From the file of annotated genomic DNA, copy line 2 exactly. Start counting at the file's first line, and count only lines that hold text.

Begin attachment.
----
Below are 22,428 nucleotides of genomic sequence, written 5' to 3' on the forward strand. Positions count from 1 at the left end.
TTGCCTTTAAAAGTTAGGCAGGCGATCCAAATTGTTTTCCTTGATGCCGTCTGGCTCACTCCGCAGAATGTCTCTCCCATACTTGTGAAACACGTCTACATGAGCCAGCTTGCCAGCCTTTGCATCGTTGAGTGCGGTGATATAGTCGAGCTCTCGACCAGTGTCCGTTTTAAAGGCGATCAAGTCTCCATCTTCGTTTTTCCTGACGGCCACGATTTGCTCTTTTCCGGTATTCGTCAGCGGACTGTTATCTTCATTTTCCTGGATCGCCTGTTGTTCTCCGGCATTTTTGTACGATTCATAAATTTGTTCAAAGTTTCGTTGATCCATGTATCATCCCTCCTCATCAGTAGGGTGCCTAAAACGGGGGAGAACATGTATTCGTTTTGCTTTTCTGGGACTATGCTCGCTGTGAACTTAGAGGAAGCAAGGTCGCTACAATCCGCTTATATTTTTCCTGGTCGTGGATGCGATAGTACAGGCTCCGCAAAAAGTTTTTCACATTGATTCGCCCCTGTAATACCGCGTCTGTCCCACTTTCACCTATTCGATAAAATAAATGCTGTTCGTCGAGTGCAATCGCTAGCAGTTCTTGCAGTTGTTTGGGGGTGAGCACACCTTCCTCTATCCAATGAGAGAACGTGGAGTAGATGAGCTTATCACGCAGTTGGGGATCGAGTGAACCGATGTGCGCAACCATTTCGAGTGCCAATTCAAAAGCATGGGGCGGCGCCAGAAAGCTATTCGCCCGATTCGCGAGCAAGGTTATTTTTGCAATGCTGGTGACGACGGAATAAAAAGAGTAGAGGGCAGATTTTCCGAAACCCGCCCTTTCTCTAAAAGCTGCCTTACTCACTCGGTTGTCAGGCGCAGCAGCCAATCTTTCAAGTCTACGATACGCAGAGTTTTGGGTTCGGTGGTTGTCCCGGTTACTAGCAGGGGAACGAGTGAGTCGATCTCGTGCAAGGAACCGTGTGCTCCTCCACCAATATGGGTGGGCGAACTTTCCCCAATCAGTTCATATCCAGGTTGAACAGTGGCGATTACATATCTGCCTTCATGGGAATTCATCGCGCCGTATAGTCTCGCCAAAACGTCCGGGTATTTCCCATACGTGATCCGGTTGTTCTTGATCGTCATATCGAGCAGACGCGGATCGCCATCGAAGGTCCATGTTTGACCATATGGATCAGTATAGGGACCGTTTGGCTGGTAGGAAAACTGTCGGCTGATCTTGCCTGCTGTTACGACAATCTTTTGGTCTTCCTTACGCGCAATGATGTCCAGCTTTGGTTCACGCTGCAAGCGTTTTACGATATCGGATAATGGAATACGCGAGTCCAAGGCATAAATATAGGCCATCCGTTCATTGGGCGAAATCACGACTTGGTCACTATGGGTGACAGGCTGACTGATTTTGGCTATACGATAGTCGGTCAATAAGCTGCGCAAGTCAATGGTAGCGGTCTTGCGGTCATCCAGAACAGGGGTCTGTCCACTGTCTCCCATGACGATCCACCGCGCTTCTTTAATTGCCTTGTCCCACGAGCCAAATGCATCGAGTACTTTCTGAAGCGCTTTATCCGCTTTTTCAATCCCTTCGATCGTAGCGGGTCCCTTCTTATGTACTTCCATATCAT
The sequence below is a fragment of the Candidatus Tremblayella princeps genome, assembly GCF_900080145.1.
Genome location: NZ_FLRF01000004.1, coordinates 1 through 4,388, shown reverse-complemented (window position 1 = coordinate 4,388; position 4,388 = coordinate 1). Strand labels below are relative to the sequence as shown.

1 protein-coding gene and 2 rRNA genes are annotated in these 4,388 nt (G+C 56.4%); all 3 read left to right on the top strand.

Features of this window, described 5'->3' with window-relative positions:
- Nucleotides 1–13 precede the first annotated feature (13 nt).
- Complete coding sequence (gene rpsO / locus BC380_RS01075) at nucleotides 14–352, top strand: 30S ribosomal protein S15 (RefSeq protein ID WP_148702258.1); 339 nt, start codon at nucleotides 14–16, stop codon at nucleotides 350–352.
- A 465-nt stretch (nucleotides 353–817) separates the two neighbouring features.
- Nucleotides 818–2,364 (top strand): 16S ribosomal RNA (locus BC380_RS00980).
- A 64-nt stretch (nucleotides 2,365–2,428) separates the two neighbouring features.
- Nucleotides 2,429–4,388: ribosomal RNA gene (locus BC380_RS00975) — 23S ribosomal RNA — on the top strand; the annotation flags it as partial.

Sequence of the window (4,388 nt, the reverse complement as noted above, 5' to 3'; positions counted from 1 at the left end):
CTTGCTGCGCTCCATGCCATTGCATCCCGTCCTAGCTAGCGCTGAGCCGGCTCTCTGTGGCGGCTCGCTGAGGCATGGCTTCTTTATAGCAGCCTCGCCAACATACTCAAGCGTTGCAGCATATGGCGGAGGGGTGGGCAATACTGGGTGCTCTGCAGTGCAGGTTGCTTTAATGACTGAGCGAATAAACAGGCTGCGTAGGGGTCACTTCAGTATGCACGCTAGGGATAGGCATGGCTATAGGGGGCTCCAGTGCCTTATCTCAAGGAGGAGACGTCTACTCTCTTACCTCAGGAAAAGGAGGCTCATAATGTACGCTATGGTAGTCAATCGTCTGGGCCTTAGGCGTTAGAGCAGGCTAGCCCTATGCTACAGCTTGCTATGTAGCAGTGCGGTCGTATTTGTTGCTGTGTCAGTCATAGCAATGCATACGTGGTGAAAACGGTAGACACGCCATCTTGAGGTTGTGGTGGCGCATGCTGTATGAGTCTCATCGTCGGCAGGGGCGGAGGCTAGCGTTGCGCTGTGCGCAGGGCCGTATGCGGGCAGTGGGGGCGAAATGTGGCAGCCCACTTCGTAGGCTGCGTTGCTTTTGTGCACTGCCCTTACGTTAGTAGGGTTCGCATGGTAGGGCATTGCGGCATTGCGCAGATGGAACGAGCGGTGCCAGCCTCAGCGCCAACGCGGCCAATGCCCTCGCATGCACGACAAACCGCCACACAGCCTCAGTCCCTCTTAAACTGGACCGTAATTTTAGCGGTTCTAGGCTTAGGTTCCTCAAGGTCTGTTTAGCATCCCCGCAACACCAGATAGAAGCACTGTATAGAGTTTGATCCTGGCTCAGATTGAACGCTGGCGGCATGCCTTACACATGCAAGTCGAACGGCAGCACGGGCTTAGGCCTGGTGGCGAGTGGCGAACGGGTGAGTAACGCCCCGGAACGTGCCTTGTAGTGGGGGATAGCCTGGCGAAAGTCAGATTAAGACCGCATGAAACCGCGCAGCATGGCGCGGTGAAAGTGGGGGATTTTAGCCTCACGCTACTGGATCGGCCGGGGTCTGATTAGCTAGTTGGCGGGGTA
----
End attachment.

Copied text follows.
TTGCCTTTAAAAGTTAGGCAGGCGATCCAAATTGTTTTCCTTGATGCCGTCTGGCTCACTCCGCAGAATGTCTCTCCCATACTTGTGAAACACGTCTACATGAGCCAGCTTGCCAGCCTTTGCATCGTTGAGTGCGGTGATATAGTCGAGCTCTCGACCAGTGTCCGTTTTAAAGGCGATCAAGTCTCCATCTTCGTTTTTCCTGACGGCCACGATTTGCTCTTTTCCGGTATTCGTCAGCGGACTGTTATCTTCATTTTCCTGGATCGCCTGTTGTTCTCCGGCATTTTTGTACGATTCATAAATTTGTTCAAAGTTTCGTTGATCCATGTATCATCCCTCCTCATCAGTAGGGTGCCTAAAACGGGGGAGAACATGTATTCGTTTTGCTTTTCTGGGACTATGCTCGCTGTGAACTTAGAGGAAGCAAGGTCGCTACAATCCGCTTATATTTTTCCTGGTCGTGGATGCGATAGTACAGGCTCCGCAAAAAGTTTTTCACATTGATTCGCCCCTGTAATACCGCGTCTGTCCCACTTTCACCTATTCGATAAAATAAATGCTGTTCGTCGAGTGCAATCGCTAGCAGTTCTTGCAGTTGTTTGGGGGTGAGCACACCTTCCTCTATCCAATGAGAGAACGTGGAGTAGATGAGCTTATCACGCAGTTGGGGATCGAGTGAACCGATGTGCGCAACCATTTCGAGTGCCAATTCAAAAGCATGGGGCGGCGCCAGAAAGCTATTCGCCCGATTCGCGAGCAAGGTTATTTTTGCAATGCTGGTGACGACGGAATAAAAAGAGTAGAGGGCAGATTTTCCGAAACCCGCCCTTTCTCTAAAAGCTGCCTTACTCACTCGGTTGTCAGGCGCAGCAGCCAATCTTTCAAGTCTACGATACGCAGAGTTTTGGGTTCGGTGGTTGTCCCGGTTACTAGCAGGGGAACGAGTGAGTCGATCTCGTGCAAGGAACCGTGTGCTCCTCCACCAATATGGGTGGGCGAACTTTCCCCAATCAGTTCATATCCAGGTTGAACAGTGGCGATTACATATCTGCCTTCATGGGAATTCATCGCGCCGTATAGTCTCGCCAAAACGTCCGGGTATTTCCCATACGTGATCCGGTTGTTCTTGATCGTCATATCGAGCAGACGCGGATCGCCATCGAAGGTCCATGTTTGACCATATGGATCAGTATAGGGACCGTTTGGCTGGTAGGAAAACTGTCGGCTGATCTTGCCTGCTGTTACGACAATCTTTTGGTCTTCCTTACGCGCAATGATGTCCAGCTTTGGTTCACGCTGCAAGCGTTTTACGATATCGGATAATGGAATACGCGAGTCCAAGGCATAAATATAGGCCATCCGTTCATTGGGCGAAATCACGACTTGGTCACTATGGGTGACAGGCTGACTGATTTTGGCTATACGATAGTCGGTCAATAAGCTGCGCAAGTCAATGGTAGCGGTCTTGCGGTCATCCAGAACAGGGGTCTGTCCACTGTCTCCCATGACGATCCACCGCGCTTCTTTAATTGCCTTGTCCCACGAGCCAAATGCATCGAGTACTTTCTGAAGCGCTTTATCCGCTTTTTCAATCCCTTCGATCGTAGCGGGTCCCTTCTTATGTACTTCCATATCAT